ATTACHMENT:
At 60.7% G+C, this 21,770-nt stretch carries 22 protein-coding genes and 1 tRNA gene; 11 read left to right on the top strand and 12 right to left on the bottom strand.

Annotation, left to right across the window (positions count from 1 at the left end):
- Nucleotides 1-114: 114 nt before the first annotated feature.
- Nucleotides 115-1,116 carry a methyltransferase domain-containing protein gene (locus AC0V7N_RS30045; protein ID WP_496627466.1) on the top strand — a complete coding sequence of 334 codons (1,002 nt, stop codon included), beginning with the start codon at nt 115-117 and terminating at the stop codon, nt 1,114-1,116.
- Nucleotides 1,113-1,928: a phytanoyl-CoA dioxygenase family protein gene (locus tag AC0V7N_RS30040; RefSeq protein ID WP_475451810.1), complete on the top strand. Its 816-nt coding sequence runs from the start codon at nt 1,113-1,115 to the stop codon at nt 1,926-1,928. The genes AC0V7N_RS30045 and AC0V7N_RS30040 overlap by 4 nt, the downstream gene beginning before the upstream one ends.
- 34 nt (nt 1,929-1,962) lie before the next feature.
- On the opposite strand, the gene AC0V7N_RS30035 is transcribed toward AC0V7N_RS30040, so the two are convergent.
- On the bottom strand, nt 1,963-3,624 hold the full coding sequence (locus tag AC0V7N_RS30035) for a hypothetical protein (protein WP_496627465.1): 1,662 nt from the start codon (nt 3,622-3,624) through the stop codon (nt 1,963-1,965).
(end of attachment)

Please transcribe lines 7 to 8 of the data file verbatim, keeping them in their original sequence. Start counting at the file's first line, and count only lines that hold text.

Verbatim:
- On the opposite strand, the gene AC0V7N_RS30035 is transcribed toward AC0V7N_RS30040, so the two are convergent.
- On the bottom strand, nt 1,963-3,624 hold the full coding sequence (locus tag AC0V7N_RS30035) for a hypothetical protein (protein WP_496627465.1): 1,662 nt from the start codon (nt 3,622-3,624) through the stop codon (nt 1,963-1,965).